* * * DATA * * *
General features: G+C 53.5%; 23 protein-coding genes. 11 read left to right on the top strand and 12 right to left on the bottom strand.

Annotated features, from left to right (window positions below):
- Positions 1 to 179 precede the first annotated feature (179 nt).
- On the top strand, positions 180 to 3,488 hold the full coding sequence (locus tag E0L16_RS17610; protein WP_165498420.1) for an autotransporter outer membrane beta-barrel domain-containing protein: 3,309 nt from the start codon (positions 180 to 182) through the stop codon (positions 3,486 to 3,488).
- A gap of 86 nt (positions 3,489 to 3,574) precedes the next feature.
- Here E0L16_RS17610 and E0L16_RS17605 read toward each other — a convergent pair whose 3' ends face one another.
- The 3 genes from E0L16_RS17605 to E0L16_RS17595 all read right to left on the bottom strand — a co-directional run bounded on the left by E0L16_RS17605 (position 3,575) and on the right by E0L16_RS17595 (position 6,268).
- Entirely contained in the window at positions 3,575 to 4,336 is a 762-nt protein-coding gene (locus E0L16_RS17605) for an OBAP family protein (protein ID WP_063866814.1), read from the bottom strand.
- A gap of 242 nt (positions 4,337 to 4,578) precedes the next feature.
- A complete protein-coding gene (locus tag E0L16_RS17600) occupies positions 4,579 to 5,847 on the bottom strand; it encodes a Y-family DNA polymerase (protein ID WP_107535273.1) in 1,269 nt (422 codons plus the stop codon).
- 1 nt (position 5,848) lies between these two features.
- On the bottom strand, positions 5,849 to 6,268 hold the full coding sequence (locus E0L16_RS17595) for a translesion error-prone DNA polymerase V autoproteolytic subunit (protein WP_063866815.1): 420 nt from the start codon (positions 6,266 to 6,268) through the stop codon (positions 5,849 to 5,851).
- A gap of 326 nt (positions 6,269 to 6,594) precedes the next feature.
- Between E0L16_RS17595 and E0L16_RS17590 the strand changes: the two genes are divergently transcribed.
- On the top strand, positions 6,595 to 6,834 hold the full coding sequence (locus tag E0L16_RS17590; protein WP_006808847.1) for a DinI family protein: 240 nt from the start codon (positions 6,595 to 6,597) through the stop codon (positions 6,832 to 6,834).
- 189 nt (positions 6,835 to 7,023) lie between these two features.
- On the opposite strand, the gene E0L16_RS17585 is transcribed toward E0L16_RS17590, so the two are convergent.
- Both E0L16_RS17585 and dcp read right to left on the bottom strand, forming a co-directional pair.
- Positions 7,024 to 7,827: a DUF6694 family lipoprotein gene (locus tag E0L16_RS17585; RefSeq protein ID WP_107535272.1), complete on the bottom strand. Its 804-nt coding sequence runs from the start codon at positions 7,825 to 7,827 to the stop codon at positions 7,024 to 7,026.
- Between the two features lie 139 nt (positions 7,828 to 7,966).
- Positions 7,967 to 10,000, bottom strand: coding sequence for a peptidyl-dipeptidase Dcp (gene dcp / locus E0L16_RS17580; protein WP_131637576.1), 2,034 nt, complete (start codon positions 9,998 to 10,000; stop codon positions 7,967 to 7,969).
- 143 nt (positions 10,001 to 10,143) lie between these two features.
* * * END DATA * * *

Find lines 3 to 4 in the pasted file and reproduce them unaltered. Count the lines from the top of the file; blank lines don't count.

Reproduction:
- Positions 1 to 179 precede the first annotated feature (179 nt).
- On the top strand, positions 180 to 3,488 hold the full coding sequence (locus tag E0L16_RS17610; protein WP_165498420.1) for an autotransporter outer membrane beta-barrel domain-containing protein: 3,309 nt from the start codon (positions 180 to 182) through the stop codon (positions 3,486 to 3,488).